- Spending rose solidly in December as demand for goods and services increased.
- The increase in spending came at the expense of savings.
- Personal income rose 0.4 percent last month after advancing 0.3 percent in November.
U.S. consumer spending rose solidly in December as demand for goods and services increased, but the increase came at the expense of savings, which dropped to a 10-year low in a troubling sign for future consumption and economic growth.
The Commerce Department said on Monday consumer spending, which accounts for more than two-thirds of U.S. economic activity, increased 0.4 percent last month after an upwardly revised 0.8 percent increase in November.
Economists polled by Reuters had forecast consumer spending increasing 0.4 percent in December after a previously reported 0.6 percent rise in November. When adjusted for inflation, consumer spending rose 0.3 percent in December.
The figures were included in the advance fourth-quarter gross domestic product report published on Friday. Consumer spending accelerated at a 3.8 percent annualized rate in the October-December period, the fastest in three years, after rising at a 2.2 pace in the third quarter.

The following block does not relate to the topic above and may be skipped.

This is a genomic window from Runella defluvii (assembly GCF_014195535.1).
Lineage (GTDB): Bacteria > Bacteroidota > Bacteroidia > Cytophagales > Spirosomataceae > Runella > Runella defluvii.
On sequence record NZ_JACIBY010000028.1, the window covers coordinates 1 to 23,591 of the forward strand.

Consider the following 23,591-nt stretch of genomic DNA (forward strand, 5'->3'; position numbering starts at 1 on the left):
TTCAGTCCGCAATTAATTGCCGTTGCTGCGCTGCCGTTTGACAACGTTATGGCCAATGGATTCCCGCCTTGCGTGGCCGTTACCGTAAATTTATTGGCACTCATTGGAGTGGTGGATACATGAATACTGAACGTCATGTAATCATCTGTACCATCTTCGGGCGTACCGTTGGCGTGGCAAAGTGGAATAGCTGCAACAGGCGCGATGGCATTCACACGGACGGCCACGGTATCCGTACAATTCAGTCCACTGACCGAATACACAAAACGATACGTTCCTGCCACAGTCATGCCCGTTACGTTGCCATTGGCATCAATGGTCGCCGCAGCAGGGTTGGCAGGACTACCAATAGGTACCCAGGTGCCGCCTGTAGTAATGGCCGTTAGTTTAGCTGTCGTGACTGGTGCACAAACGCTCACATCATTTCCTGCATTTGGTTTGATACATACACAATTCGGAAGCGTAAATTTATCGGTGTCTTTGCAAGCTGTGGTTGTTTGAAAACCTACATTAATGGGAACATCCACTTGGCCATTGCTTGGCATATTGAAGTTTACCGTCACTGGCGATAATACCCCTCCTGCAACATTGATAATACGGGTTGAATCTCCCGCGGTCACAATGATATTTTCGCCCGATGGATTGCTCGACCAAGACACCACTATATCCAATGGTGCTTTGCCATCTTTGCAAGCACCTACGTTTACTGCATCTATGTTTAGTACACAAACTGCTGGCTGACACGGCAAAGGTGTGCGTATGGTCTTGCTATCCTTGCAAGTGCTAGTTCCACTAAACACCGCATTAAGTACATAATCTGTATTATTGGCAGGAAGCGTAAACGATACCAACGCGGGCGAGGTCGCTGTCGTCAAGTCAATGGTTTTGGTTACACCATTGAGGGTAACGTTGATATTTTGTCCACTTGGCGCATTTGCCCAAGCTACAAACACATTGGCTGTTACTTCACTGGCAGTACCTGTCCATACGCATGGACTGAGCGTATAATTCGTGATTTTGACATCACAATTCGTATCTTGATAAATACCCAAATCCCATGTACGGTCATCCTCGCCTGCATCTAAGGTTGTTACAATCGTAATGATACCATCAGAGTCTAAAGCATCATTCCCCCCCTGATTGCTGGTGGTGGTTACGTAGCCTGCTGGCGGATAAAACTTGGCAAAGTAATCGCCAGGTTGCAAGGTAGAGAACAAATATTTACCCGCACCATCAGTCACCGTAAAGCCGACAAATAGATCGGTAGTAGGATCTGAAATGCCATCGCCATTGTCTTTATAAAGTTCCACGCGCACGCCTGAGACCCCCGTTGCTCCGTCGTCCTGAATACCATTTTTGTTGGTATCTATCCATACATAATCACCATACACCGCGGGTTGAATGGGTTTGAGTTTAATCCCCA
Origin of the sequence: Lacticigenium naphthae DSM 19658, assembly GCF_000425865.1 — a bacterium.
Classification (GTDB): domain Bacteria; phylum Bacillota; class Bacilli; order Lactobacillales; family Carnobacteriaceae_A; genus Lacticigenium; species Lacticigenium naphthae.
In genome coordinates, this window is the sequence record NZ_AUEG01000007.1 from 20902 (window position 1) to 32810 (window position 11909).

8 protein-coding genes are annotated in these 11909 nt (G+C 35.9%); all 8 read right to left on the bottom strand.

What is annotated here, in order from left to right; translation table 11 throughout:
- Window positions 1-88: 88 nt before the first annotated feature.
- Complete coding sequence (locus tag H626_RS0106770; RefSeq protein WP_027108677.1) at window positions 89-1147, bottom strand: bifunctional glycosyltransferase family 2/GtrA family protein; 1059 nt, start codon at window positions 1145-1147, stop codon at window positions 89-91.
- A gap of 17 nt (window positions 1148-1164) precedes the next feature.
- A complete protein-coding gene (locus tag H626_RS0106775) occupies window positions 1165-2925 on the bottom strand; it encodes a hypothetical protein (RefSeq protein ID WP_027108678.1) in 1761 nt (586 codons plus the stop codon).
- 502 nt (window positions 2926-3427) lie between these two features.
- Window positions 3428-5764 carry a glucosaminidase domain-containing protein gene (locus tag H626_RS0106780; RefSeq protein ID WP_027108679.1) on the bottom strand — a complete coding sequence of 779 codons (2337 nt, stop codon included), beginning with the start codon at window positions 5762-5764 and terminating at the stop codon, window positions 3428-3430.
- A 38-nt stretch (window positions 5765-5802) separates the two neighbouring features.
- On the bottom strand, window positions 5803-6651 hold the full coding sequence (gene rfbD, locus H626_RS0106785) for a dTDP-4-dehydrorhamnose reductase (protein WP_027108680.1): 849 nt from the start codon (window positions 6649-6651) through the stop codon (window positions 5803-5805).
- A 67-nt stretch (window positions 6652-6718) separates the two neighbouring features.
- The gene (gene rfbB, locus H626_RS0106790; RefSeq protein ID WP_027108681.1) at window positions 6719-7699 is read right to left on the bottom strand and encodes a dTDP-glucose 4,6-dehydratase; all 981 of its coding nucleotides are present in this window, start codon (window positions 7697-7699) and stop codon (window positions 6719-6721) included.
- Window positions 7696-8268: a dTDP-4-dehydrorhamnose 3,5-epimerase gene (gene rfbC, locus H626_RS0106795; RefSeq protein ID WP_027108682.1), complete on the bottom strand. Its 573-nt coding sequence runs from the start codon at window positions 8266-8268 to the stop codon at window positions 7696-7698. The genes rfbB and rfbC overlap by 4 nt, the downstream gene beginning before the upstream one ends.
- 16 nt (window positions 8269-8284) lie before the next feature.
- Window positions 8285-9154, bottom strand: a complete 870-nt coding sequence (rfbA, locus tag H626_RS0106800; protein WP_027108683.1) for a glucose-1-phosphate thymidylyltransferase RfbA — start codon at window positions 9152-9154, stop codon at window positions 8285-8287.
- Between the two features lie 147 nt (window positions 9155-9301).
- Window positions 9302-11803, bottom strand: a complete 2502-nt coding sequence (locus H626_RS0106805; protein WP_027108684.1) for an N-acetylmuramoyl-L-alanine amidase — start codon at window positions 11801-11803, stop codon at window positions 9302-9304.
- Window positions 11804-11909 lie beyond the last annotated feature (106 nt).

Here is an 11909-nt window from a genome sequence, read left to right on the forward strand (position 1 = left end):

Robust consumer spending helped to offset the drag from trade and inventories on the economy, which grew at a 2.6 percent rate in the fourth quarter. GDP increased at a 3.2 percent pace in the third quarter.
Personal income rose 0.4 percent last month after advancing 0.3 percent in November. Wages increased 0.5 percent last month. Savings fell to $351.6 billion in December, the lowest level since December 2007, from $365.1 billion in the prior month.
The saving rate dropped to 2.4 percent, the lowest level since September 2005, from 2.5 percent in November. It dropped to 3.4 percent in 2017, the lowest level since 2007, from 4.9 percent in 2016. The low saving rate is a red flag for both consumer spending and economic growth
Last month, spending on long-lasting goods, such as motor vehicles, increased 0.7 percent. Outlays on services rose 0.5 percent, reflecting rising demand for utilities.
Monthly inflation ticked up in December. The Federal Reserve's preferred inflation measure, the personal consumption expenditures (PCE) price index excluding food and energy, rose 0.2 percent in December after gaining 0.1 percent in November. The so-called core PCE increased 1.5 percent in the 12 months through December after a similar rise in November.
The core PCE has missed the Fed's 2 percent target since mid-2012.